Recently I was asked this question: when did you first know that you were a leader?
My answer is too easy. I was the oldest of four children. Babysitting at the tender age of nine is my first memory of leadership responsibility. According to my siblings, I was a bit of a tyrant. But no one got lost or injured during my watch. Well, except for that one time my two-year-old brother split his forehead on the door knob.
Another memory of leadership is from my high school years. I volunteered to head up a service club – and found out just how difficult it is to lead volunteers. Ask my mother about this one. The night before our club was supposed to sell corsages for St. Patrick’s Day, my mom and I made 150 carnation corsages. No one showed up to help.
Throughout our lives we have leadership experiences, and they shape our views of who we are as a leader and how we want to lead others. Reviewing these life experiences carefully can help us reach conviction about our leadership approach. And conviction is what gives us purpose.
What about you? When did you first know that you were a leader? Or that you wanted to be one?
- Perhaps you led a service project in high school.
- Perhaps you were elected class president.
- Perhaps your father died when you were 10 – and you felt a heavy sense of responsibility.
- Perhaps you worked your way from entry level job to manager in your first job.
- Perhaps you didn’t get a leadership role that you wanted…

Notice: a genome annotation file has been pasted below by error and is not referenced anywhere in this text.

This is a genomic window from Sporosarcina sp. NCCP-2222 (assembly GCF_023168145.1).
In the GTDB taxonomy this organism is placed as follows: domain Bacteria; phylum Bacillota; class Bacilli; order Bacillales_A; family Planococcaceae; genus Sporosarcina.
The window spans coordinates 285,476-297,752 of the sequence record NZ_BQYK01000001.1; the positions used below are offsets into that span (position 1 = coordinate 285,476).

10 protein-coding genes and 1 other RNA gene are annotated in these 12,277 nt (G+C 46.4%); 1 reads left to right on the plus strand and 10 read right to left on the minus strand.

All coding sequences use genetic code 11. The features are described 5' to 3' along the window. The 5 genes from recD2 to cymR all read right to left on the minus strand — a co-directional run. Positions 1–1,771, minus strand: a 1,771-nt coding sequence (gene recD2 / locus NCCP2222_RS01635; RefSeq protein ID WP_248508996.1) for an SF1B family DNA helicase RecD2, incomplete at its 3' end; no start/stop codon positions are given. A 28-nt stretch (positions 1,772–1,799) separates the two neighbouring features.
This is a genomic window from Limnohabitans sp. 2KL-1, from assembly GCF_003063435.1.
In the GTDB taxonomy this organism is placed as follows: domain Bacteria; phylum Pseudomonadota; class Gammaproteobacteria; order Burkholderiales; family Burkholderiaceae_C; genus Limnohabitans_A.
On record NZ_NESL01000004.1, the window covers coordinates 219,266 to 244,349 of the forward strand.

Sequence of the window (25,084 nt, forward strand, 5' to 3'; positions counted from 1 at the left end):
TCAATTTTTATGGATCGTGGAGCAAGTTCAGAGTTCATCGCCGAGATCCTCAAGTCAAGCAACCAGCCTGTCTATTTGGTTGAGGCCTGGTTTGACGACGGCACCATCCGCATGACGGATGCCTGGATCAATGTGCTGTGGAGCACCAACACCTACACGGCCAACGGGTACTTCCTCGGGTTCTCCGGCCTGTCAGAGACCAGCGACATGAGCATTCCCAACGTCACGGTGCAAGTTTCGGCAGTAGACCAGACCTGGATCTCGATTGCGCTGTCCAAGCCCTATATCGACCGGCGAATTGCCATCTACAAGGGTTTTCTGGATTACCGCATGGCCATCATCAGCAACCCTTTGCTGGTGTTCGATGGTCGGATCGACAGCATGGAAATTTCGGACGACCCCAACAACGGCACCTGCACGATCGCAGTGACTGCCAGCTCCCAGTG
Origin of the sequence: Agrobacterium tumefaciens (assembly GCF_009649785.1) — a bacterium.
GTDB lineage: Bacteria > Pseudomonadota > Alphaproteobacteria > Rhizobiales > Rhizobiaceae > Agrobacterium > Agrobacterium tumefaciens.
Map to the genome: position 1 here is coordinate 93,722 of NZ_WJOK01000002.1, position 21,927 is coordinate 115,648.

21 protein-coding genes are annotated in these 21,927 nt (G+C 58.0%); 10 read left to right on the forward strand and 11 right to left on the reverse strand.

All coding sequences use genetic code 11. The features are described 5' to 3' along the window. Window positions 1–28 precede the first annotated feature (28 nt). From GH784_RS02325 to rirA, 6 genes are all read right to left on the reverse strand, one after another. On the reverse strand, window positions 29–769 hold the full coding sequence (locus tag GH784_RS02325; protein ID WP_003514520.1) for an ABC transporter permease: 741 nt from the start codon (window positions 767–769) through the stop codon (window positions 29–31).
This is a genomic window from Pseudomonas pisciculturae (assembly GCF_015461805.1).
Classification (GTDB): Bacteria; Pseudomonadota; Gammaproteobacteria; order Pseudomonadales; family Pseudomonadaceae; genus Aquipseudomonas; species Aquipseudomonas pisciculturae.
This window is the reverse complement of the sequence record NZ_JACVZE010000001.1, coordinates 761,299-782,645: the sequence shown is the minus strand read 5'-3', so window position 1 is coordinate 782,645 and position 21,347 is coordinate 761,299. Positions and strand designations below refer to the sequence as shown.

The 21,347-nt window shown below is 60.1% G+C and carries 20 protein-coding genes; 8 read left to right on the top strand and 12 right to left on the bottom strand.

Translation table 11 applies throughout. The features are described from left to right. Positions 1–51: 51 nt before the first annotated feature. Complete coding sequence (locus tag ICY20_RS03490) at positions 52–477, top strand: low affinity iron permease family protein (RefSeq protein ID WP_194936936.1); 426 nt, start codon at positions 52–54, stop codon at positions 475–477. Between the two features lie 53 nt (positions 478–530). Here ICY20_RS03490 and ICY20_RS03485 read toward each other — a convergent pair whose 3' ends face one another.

What is your personal story and how does it shape who you are today?
Recently, I heard a leader describe his childhood in a challenging home situation. His mother worked to support the family. His father went to jail when he was young. The leader went to work – to help make ends meet. How did this story shape the leader today? He has tremendous empathy for those coming to the workforce from difficult homes. He is patient. He takes time to get to know the person. He withholds judgement. His past has shaped the future for this leader – and the life experiences have given him conviction about why he leads.
All of us have a story. A set of life experiences that have shaped us into who we are today. There is no right or wrong answer – for this is YOUR story.
If you mapped out a timeline of the major life experiences that shaped who you are as a leader, what two or three themes would surface?
There is no right answer. Just a set of life experiences that have shaped you into who you are today.
How can you use these experiences to help your team grow and perform?
In 2005, my husband and I adopted a daughter from Russia. She was eleven years old. Over the next several years, I learned about her life experiences in Russia – they were more difficult than I could have ever imagined. For good reason, our daughter finds it very difficult to trust other people. For me, this experience as an adoptive mother has given me conviction about how I want to lead. First, it has reminded me of the importance of creating “safe” workplaces where people can grow and thrive. And secondly, it has given me empathy and patience for those leaders with difficult histories, who trust slowly for good reason.
I encourage you to look at the experiences of your life. Chart them on a timeline. Look for the themes and the lessons that have made you who you are today. These observations will help you build conviction about who you want to be as a leader – and what your purpose is in the workplace.
You can find the Journey to Purpose exercise on my website: SERVING PERFORMS at www.cherylbachelder.com.
We cannot change our past – but we can use the past to find our convictions, and our purpose for leadership, for the benefit of those we serve.